As used herein, a structure, limitation, or element that is “configured to” perform a task or operation is particularly structurally formed, constructed, programmed, or adapted in a manner corresponding to the task or operation. For purposes of clarity and the avoidance of doubt, an object that is merely capable of being modified to perform the task or operation is not “configured to” perform the task or operation as used herein. Instead, the use of “configured to” as used herein denotes structural adaptations or characteristics, programming of the structure or element to perform the corresponding task or operation in a manner that is different from an “off-the-shelf” structure or element that is not programmed to perform the task or operation, and/or denotes structural requirements of any structure, limitation, or element that is described as being “configured to” perform the task or operation.

Claims

1. A vehicle suspension system comprising:

a truck frame configured to be coupled with a vehicle body frame by one or more upper suspensions;
a first motor suspension configured to be coupled with a first motor and the truck frame, the first motor coupled with a first axle of the truck frame; and
a second motor suspension configured to be coupled with a second motor and the truck frame, the second motor coupled with a second axle of the truck frame,
wherein the first and second motor suspensions are asymmetrically arranged on opposite sides of a bisecting plane of a truck wheelbase of the truck frame, the truck wheelbase extending from the first axle to the second axle along a length of the truck frame.

2. The vehicle suspension system of claim 1, further comprising:

a first lower suspension configured to couple the first axle with the truck frame; and
a second lower suspension configured to couple the second axle with the truck frame.

3. The vehicle suspension system of claim 2, wherein the first lower suspension includes at least one lower suspension at each of opposite ends of the first axle, and the second lower suspension includes at least one lower suspension at each of opposite ends of the second axle.

4. The vehicle suspension system of claim 1, wherein the first and second motor suspensions are asymmetrically arranged on the opposite sides of the bisecting plane of the truck wheelbase such that the first motor suspension is located between the first motor and the bisecting plane and the second motor is located between the bisecting plane and the second motor suspension.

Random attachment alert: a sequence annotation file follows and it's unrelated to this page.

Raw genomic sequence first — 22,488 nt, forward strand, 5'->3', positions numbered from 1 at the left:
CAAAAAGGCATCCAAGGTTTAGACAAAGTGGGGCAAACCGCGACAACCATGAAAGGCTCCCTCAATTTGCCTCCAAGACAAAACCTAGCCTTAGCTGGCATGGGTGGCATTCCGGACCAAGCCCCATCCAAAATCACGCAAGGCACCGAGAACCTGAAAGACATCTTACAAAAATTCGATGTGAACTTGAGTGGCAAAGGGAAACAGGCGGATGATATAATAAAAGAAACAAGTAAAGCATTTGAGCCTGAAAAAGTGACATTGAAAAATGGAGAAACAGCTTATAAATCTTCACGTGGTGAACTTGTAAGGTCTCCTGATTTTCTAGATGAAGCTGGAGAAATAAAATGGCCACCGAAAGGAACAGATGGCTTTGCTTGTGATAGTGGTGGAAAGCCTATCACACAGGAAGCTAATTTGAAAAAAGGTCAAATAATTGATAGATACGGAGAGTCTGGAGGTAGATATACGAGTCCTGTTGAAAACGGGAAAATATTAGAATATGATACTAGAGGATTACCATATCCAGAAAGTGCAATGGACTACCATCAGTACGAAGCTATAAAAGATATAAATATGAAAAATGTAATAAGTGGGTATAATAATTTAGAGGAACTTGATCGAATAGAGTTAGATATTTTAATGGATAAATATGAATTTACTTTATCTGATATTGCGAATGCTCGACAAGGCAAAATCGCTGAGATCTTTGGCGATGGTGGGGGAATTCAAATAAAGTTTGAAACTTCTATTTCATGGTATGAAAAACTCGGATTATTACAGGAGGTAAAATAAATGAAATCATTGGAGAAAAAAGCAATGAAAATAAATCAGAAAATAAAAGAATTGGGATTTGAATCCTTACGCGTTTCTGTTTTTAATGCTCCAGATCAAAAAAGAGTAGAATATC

5. The vehicle suspension system of claim 1, further comprising:

a first upper suspension configured to couple the truck frame with the vehicle body frame; and
a second upper suspension configured to couple the truck frame with the vehicle body frame,
wherein the first upper suspension and the second upper suspension are located on opposite sides of a gravity center plane of the truck frame.

6. The vehicle suspension system of claim 5, wherein the gravity center plane intersects a gravity center or a rotational center of the truck frame.

7. The vehicle suspension system of claim 1, wherein the first motor suspension is separated from a center of a first axis of the truck frame and the second motor suspension is separated from a center of a second axis of the truck frame by equal distances.

8. The vehicle suspension system of claim 1, wherein the first motor suspension is located closer to the bisecting plane than the second motor suspension.

9. The vehicle suspension system of claim 1, wherein the first motor suspension is located within the truck wheelbase while the second motor suspension is located outside of the truck wheelbase.

10. A vehicle suspension system comprising:

a truck frame configured to be coupled with a vehicle body frame;
a first motor suspension configured to be coupled with a first motor and the truck frame, the first motor connected with a first truck wheelset; and
a second motor suspension configured to be coupled with a second motor and the truck frame, the second motor connected with a second truck wheelset that is separated from the first truck wheelset by a truck wheelbase of the truck,
wherein the first motor suspension is located inside the wheelbase of the truck between the first and second wheelsets while the second motor suspension is located outside of the truck wheelbase of the truck.